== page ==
TORONTO, November 7, 2012 —– At a ceremony in Toronto’s Isabel Bader Theatre tonight, Nino Ricci was presented with the $25,000 Writers’ Trust Engel/Findley Prize, awarded to a writer in mid-career for a body of work.
The award, presented as part of a ceremony that included the awarding of five other prizes and the distribution of a total of $114,000 to Canadian writers, is sponsored by the Writers’ Trust of Canada’s Board of Directors, Amazon.ca, and David Ellins. Past recipients include Michael Winter, Miriam Toews, and Wayne Johnston.
“One sometimes hears grumbling in the world at large that there are too many literary prizes,” Ricci said in his acceptance speech, “but what such grumbling fails to take into account is that other professions have perks writers don’t. They’re called incomes.”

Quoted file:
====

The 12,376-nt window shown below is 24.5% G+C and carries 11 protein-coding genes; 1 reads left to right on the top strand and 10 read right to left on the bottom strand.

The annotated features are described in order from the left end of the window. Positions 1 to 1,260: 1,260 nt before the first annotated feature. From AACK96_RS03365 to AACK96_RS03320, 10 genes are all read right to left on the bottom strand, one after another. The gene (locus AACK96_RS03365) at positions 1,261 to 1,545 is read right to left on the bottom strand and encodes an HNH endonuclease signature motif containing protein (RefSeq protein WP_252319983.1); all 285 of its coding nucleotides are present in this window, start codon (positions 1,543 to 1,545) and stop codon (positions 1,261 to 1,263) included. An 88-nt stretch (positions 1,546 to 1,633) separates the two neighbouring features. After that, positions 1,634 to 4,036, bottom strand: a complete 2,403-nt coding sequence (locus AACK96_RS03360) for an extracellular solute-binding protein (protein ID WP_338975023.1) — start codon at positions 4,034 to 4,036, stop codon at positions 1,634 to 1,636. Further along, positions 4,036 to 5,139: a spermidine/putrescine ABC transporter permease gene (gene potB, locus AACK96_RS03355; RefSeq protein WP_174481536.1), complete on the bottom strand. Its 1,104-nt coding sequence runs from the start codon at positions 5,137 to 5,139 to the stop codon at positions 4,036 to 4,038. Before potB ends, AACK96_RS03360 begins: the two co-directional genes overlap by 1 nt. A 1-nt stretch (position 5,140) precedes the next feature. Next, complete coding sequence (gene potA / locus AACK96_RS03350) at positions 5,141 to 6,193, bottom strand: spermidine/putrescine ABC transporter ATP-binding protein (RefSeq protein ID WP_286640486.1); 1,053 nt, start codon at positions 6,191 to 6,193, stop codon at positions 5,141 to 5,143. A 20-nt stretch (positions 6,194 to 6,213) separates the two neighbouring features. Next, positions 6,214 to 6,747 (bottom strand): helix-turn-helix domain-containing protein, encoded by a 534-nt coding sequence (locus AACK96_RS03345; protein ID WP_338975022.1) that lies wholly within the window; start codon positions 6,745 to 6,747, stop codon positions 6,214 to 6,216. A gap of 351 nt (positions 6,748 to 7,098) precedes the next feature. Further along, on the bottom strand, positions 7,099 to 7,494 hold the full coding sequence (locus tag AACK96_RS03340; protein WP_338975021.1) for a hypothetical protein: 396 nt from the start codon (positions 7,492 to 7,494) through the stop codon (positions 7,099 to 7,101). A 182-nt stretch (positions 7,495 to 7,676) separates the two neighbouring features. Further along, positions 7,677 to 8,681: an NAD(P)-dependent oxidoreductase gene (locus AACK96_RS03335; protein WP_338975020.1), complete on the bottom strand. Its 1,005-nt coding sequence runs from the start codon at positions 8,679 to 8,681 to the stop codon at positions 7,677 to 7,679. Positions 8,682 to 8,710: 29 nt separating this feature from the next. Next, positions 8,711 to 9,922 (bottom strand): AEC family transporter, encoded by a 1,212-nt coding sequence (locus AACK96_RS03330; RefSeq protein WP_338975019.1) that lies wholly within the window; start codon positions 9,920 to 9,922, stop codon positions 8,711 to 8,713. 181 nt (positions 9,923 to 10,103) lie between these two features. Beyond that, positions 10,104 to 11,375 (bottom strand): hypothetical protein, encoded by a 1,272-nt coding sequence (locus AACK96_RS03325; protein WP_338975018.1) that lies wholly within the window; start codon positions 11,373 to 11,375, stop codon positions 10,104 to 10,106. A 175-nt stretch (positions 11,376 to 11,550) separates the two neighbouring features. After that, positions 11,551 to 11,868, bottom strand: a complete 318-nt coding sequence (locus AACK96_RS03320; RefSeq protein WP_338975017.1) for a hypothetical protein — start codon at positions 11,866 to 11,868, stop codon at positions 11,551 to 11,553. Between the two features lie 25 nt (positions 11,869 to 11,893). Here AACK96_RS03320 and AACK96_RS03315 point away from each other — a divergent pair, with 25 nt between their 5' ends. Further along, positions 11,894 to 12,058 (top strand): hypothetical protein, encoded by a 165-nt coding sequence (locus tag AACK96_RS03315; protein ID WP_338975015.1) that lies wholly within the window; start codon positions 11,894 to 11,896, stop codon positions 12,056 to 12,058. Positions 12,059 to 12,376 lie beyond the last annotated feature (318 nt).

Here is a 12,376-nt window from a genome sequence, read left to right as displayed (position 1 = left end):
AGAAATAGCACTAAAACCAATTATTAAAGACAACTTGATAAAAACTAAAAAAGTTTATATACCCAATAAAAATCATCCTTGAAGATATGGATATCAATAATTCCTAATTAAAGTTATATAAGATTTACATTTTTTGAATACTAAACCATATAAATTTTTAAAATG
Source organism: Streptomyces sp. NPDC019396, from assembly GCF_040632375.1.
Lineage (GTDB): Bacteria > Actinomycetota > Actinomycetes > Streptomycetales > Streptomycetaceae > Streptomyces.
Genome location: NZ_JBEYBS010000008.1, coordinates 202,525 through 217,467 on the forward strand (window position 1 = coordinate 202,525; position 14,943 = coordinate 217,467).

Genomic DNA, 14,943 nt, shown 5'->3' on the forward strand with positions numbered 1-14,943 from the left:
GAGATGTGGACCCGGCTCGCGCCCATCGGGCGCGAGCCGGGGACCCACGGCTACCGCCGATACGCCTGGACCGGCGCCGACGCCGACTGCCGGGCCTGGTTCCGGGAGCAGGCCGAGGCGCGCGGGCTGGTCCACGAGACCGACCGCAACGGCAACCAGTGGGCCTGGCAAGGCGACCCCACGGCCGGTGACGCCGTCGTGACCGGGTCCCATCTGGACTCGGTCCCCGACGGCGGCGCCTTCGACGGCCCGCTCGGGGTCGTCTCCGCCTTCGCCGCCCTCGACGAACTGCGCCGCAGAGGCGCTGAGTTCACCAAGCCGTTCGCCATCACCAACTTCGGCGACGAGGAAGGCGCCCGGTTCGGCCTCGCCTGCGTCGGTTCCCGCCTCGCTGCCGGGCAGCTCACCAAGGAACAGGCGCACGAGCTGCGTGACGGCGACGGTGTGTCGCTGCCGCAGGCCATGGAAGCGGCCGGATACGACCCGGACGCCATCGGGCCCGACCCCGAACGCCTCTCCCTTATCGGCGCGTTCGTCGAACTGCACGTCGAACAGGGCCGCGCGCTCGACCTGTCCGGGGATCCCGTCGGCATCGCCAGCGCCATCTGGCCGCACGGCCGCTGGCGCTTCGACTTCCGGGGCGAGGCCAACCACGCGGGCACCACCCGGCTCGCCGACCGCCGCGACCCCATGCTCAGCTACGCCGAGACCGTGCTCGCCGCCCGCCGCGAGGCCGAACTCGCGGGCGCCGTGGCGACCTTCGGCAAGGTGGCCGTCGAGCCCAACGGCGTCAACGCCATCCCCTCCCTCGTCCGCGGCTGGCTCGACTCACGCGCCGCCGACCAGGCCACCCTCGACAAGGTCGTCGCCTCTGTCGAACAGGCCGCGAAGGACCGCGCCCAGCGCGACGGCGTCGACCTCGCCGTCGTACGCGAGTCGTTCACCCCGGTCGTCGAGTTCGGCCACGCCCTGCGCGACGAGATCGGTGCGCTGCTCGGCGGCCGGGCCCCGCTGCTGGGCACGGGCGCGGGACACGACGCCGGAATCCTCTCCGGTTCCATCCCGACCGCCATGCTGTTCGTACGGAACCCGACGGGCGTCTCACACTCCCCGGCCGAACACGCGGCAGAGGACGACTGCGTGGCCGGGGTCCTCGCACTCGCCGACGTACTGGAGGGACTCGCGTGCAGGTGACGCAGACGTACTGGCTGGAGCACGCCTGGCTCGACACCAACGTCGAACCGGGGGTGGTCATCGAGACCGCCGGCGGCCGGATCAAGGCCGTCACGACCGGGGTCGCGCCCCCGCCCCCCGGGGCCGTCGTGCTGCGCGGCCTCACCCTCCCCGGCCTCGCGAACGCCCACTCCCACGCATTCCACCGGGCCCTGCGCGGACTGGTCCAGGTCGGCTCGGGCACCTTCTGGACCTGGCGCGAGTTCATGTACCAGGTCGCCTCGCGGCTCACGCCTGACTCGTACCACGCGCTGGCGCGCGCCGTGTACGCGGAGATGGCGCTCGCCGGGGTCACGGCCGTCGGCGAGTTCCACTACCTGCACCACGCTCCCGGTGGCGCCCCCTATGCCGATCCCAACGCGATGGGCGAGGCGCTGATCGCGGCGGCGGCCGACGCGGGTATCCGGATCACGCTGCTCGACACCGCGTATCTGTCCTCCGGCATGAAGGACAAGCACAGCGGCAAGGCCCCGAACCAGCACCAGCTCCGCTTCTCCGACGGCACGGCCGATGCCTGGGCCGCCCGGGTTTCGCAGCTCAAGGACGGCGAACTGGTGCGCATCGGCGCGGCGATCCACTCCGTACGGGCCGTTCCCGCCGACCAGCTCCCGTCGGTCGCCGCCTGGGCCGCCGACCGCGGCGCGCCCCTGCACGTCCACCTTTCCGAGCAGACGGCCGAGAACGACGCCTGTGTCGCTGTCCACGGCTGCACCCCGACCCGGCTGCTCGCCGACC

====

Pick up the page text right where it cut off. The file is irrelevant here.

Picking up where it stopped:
This year’s prize was juried by writers Stan Dragland, Wayne Johnston, and Miriam Toews. “Nino Ricci’s prose embodies a sweeping range of talent and technique,” they wrote in their citation. “There are layers upon layers of meaning within his stories, all of which are presented with profound empathy, with compassion not only for his characters, but also for the messy human condition in which we invariably find ourselves. His writing is elegant and understated but driven by an urgent and confident hand. Whether he is examining the life of Jesus or an adulterous Italian mother or a self-loathing academic, Nino Ricci is a superb story-teller. Each of his books is a rare and delicious cocktail. In them a particular time and place is richly brought alive and made palpable, a challenge to the intellect and an exploration of the soul.”
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